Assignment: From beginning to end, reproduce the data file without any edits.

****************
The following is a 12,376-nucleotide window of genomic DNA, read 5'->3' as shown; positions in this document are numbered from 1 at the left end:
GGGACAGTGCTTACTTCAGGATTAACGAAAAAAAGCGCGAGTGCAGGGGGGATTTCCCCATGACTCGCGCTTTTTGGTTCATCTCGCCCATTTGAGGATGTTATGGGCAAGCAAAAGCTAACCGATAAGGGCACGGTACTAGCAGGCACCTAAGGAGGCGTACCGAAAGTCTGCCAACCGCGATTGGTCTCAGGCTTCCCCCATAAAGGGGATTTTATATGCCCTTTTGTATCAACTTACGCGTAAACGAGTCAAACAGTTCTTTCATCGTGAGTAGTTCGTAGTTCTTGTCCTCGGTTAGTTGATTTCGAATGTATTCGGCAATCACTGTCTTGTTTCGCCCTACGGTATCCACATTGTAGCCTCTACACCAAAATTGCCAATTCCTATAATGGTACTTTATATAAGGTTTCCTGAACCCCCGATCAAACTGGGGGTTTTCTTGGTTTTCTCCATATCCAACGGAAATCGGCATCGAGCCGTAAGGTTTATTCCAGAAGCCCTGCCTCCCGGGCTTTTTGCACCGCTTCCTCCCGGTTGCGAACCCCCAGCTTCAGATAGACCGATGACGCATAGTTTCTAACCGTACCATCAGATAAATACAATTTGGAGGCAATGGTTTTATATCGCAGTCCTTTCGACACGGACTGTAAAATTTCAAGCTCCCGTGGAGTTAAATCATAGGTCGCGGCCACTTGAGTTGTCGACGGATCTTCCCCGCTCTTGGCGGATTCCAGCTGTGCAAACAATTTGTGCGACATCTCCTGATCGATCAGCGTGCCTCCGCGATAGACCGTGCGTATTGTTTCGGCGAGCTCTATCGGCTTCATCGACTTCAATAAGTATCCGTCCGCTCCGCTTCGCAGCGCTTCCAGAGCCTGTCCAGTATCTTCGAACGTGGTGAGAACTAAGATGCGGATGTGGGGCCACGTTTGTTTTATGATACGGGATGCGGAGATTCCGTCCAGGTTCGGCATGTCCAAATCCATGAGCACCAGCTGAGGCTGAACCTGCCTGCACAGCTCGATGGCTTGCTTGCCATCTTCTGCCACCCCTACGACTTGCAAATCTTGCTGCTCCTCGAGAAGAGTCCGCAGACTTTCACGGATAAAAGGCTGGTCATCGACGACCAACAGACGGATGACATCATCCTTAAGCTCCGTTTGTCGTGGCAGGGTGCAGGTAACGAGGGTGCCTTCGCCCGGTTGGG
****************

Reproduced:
The following is a 12,376-nucleotide window of genomic DNA, read 5'->3' as shown; positions in this document are numbered from 1 at the left end:
GGGACAGTGCTTACTTCAGGATTAACGAAAAAAAGCGCGAGTGCAGGGGGGATTTCCCCATGACTCGCGCTTTTTGGTTCATCTCGCCCATTTGAGGATGTTATGGGCAAGCAAAAGCTAACCGATAAGGGCACGGTACTAGCAGGCACCTAAGGAGGCGTACCGAAAGTCTGCCAACCGCGATTGGTCTCAGGCTTCCCCCATAAAGGGGATTTTATATGCCCTTTTGTATCAACTTACGCGTAAACGAGTCAAACAGTTCTTTCATCGTGAGTAGTTCGTAGTTCTTGTCCTCGGTTAGTTGATTTCGAATGTATTCGGCAATCACTGTCTTGTTTCGCCCTACGGTATCCACATTGTAGCCTCTACACCAAAATTGCCAATTCCTATAATGGTACTTTATATAAGGTTTCCTGAACCCCCGATCAAACTGGGGGTTTTCTTGGTTTTCTCCATATCCAACGGAAATCGGCATCGAGCCGTAAGGTTTATTCCAGAAGCCCTGCCTCCCGGGCTTTTTGCACCGCTTCCTCCCGGTTGCGAACCCCCAGCTTCAGATAGACCGATGACGCATAGTTTCTAACCGTACCATCAGATAAATACAATTTGGAGGCAATGGTTTTATATCGCAGTCCTTTCGACACGGACTGTAAAATTTCAAGCTCCCGTGGAGTTAAATCATAGGTCGCGGCCACTTGAGTTGTCGACGGATCTTCCCCGCTCTTGGCGGATTCCAGCTGTGCAAACAATTTGTGCGACATCTCCTGATCGATCAGCGTGCCTCCGCGATAGACCGTGCGTATTGTTTCGGCGAGCTCTATCGGCTTCATCGACTTCAATAAGTATCCGTCCGCTCCGCTTCGCAGCGCTTCCAGAGCCTGTCCAGTATCTTCGAACGTGGTGAGAACTAAGATGCGGATGTGGGGCCACGTTTGTTTTATGATACGGGATGCGGAGATTCCGTCCAGGTTCGGCATGTCCAAATCCATGAGCACCAGCTGAGGCTGAACCTGCCTGCACAGCTCGATGGCTTGCTTGCCATCTTCTGCCACCCCTACGACTTGCAAATCTTGCTGCTCCTCGAGAAGAGTCCGCAGACTTTCACGGATAAAAGGCTGGTCATCGACGACCAACAGACGGATGACATCATCCTTAAGCTCCGTTTGTCGTGGCAGGGTGCAGGTAACGAGGGTGCCTTCGCCCGGTTGGG